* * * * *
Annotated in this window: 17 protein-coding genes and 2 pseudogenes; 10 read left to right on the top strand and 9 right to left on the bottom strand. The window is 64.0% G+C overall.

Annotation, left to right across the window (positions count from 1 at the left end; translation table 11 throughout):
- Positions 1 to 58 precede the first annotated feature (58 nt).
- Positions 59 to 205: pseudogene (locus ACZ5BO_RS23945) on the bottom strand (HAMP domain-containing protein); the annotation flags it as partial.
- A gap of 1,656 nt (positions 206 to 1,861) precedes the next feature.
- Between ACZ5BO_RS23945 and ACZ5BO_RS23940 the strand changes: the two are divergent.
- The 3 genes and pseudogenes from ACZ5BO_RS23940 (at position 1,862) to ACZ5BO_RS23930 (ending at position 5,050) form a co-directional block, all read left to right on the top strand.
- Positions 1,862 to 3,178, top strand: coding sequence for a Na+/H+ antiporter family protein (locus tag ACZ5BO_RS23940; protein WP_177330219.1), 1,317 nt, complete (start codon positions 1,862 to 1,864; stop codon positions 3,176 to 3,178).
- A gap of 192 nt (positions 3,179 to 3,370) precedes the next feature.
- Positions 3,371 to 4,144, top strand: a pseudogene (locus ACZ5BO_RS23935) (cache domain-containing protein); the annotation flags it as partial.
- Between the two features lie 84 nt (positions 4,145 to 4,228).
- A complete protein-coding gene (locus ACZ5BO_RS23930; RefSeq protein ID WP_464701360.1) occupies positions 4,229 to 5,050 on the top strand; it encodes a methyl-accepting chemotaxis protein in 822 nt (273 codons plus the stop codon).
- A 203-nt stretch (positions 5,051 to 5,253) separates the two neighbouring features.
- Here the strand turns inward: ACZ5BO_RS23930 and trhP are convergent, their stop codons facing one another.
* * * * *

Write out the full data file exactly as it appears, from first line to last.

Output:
Annotated in this window: 17 protein-coding genes and 2 pseudogenes; 10 read left to right on the top strand and 9 right to left on the bottom strand. The window is 64.0% G+C overall.

Annotation, left to right across the window (positions count from 1 at the left end; translation table 11 throughout):
- Positions 1 to 58 precede the first annotated feature (58 nt).
- Positions 59 to 205: pseudogene (locus ACZ5BO_RS23945) on the bottom strand (HAMP domain-containing protein); the annotation flags it as partial.
- A gap of 1,656 nt (positions 206 to 1,861) precedes the next feature.
- Between ACZ5BO_RS23945 and ACZ5BO_RS23940 the strand changes: the two are divergent.
- The 3 genes and pseudogenes from ACZ5BO_RS23940 (at position 1,862) to ACZ5BO_RS23930 (ending at position 5,050) form a co-directional block, all read left to right on the top strand.
- Positions 1,862 to 3,178, top strand: coding sequence for a Na+/H+ antiporter family protein (locus tag ACZ5BO_RS23940; protein WP_177330219.1), 1,317 nt, complete (start codon positions 1,862 to 1,864; stop codon positions 3,176 to 3,178).
- A gap of 192 nt (positions 3,179 to 3,370) precedes the next feature.
- Positions 3,371 to 4,144, top strand: a pseudogene (locus ACZ5BO_RS23935) (cache domain-containing protein); the annotation flags it as partial.
- Between the two features lie 84 nt (positions 4,145 to 4,228).
- A complete protein-coding gene (locus ACZ5BO_RS23930; RefSeq protein ID WP_464701360.1) occupies positions 4,229 to 5,050 on the top strand; it encodes a methyl-accepting chemotaxis protein in 822 nt (273 codons plus the stop codon).
- A 203-nt stretch (positions 5,051 to 5,253) separates the two neighbouring features.
- Here the strand turns inward: ACZ5BO_RS23930 and trhP are convergent, their stop codons facing one another.